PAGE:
Symphony Advance Ready to Set Up Kenaf Polymer Plant

Symphony Advance Ready to Set Up Kenaf Polymer Plant
SYMPHONY Advance Sdn Bhd (SASB) has begun discussions with Sirim and Mardi
to conduct research and development on kenaf polymer, prior to establishing a
production facility in the East Coast Economic Region (ECER).
“A site has already been identified in Terengganu and operations are expected to
start as soon as the supply of kenaf is stabilised,” SASB managing director Iman
Shah Ismail said in a statement yesterday.
Kenaf is a fast growing plant that can be processed into natural fibre composites
used for car interiors, building boards and even athletic wheelchairs.
SASB currently exports kenaf powder to Japan and Korea. Its operations started in
February by milling kenaf at the National Tobacco Board’s facility. It recently started
a 0.5 ha Collection, Processing and Marketing Centre (CPMC) in Beris Lalang at a
cost of RM1 million.
Iman Shah said SASB plans to export kenaf composite material to its business
partners in industrialised countries.
“Kenaf powder is used in composite materials and we forecast demand for kenaf
worldwide to be huge, especially in composite materials.
“This is because kenaf is an environmentally friendly industrial plant and organic
material recognised by the Kyoto Protocol to mitigate global warming,” he said.
“When kenaf is used in composite materials, companies can enjoy special tax
incentives when it is exported to the European Union and the US,” he added.
US-based Kline, a leading consultancy on reinforcements and fillers for plastics and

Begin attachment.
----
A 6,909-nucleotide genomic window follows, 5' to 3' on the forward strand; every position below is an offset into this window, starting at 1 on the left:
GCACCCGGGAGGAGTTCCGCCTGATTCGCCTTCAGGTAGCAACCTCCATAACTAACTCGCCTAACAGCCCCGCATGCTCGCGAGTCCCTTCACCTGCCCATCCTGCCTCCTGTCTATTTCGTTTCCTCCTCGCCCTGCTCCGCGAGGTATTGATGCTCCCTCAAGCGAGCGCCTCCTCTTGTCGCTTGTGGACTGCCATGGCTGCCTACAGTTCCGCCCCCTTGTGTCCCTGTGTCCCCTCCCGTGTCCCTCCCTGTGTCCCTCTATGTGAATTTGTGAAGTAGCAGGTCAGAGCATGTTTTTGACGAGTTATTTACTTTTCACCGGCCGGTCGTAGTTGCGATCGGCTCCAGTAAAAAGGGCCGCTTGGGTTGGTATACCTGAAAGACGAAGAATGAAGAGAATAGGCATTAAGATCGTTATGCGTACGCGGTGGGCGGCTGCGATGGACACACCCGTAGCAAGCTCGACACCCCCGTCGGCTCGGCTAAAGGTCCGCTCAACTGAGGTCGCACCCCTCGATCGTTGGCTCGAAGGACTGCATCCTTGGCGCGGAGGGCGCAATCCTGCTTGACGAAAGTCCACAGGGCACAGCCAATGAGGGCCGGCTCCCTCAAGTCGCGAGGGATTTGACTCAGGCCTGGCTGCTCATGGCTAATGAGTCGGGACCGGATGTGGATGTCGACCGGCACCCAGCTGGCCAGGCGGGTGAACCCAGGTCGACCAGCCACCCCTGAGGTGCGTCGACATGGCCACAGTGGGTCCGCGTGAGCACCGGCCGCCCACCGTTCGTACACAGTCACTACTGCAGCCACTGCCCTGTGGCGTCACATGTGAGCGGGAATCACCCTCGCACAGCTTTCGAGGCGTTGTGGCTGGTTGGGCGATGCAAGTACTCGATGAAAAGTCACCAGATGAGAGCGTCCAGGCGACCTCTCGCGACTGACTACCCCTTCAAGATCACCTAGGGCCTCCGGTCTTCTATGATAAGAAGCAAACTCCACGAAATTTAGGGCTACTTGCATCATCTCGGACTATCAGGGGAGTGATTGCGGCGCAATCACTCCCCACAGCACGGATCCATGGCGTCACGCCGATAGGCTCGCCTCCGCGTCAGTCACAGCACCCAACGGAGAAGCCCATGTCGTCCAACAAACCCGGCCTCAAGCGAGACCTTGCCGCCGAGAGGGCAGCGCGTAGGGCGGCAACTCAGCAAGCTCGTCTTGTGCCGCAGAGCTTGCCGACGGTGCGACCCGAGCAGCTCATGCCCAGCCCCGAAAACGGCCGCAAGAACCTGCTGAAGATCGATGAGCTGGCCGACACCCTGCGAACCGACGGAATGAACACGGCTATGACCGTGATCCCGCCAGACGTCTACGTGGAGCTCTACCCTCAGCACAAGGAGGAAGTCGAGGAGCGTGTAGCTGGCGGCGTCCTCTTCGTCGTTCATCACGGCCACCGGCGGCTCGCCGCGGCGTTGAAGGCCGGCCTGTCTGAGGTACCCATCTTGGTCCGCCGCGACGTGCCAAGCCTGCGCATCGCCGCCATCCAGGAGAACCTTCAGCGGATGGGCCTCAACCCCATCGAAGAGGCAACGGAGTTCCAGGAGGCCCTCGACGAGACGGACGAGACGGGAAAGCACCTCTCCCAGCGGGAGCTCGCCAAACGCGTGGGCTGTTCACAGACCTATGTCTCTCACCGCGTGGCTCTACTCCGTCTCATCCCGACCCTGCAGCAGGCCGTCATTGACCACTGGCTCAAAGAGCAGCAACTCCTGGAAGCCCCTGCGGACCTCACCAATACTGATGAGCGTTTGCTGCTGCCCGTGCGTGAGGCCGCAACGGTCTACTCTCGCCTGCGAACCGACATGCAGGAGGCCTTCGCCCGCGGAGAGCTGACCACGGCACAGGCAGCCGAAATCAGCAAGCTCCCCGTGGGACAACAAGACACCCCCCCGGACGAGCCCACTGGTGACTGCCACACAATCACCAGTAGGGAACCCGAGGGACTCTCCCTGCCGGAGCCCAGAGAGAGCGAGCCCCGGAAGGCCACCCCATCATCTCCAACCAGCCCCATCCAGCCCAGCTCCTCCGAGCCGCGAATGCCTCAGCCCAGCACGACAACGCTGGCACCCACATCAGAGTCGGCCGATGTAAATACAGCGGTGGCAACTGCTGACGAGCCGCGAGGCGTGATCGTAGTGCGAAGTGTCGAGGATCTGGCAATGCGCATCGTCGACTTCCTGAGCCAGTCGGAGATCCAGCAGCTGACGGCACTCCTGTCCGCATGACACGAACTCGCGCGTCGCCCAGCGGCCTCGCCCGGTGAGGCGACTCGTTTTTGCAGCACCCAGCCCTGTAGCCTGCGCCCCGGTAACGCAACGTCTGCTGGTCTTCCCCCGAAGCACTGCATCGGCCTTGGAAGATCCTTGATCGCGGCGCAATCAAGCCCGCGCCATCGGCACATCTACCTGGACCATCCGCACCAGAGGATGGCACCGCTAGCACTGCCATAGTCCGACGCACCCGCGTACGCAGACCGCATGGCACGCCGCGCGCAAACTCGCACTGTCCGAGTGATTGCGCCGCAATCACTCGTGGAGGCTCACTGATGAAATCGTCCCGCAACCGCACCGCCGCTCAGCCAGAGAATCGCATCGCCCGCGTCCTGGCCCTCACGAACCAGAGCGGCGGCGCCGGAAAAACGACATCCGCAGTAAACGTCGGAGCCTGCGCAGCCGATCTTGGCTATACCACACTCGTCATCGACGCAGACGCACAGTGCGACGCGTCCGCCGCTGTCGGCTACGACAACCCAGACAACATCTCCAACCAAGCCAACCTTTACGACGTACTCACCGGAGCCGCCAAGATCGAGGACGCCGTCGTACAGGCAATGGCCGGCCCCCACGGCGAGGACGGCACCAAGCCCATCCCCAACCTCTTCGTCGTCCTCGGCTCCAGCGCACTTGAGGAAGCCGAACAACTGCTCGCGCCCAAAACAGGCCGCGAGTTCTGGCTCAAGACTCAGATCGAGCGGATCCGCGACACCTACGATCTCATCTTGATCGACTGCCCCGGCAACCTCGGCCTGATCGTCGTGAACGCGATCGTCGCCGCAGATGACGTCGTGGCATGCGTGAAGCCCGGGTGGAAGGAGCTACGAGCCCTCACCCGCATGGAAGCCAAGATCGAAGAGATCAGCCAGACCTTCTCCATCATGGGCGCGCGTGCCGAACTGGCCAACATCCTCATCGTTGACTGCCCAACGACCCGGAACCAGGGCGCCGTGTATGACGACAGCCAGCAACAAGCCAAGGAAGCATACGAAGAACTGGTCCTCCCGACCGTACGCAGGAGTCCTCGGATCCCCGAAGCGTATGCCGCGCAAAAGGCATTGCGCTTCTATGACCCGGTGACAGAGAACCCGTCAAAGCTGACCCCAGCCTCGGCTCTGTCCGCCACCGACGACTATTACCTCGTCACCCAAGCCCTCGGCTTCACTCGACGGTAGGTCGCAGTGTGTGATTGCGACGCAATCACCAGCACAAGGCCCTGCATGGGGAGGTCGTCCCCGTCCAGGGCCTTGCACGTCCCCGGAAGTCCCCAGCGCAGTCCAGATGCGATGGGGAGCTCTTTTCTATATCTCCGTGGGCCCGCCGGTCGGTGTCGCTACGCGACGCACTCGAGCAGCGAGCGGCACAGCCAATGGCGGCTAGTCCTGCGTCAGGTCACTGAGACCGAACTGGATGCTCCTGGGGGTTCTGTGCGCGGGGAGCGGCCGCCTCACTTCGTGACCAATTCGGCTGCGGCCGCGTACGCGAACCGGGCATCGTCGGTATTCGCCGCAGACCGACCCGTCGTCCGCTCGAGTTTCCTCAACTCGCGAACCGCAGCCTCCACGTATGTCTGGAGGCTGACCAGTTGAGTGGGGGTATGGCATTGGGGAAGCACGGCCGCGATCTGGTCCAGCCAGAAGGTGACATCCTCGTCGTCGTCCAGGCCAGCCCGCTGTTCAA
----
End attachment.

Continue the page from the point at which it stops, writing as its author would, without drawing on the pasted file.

composite material, has forecast North American demand for both wood and
agricultural fibre used as plastic additives, to be in the range of 15-20 per cent per
year in automotive applications, to 50 per cent or more per year in selected building
Principia Partners, a market consultancy specialising in polymers, plastics additives
and related markets, said polymer composites produced from natural fibre are
growing at significant double-digit rates, representing one of the major areas of
growth for plastic additives today.
“The market for these composites is projected to nearly triple in size during the next
decade, and will increase demand for the nearly US$100 million (RM321 million)
additives segment of this market,” it said. The primary driving force for these new materials is economics, since natural fibres
are currently priced at one-third or less of the cost of fibreglass.
Compared with natural wood, polymer composites are more resistant to wear and
tear, and particularly to moisture. This makes them suitable for interior and exterior
decorative house moldings, picture frames, furniture, porch decks, deck railings,
window moldings, window components, door components, roofing structures,
building siding and other indoor and outdoor items.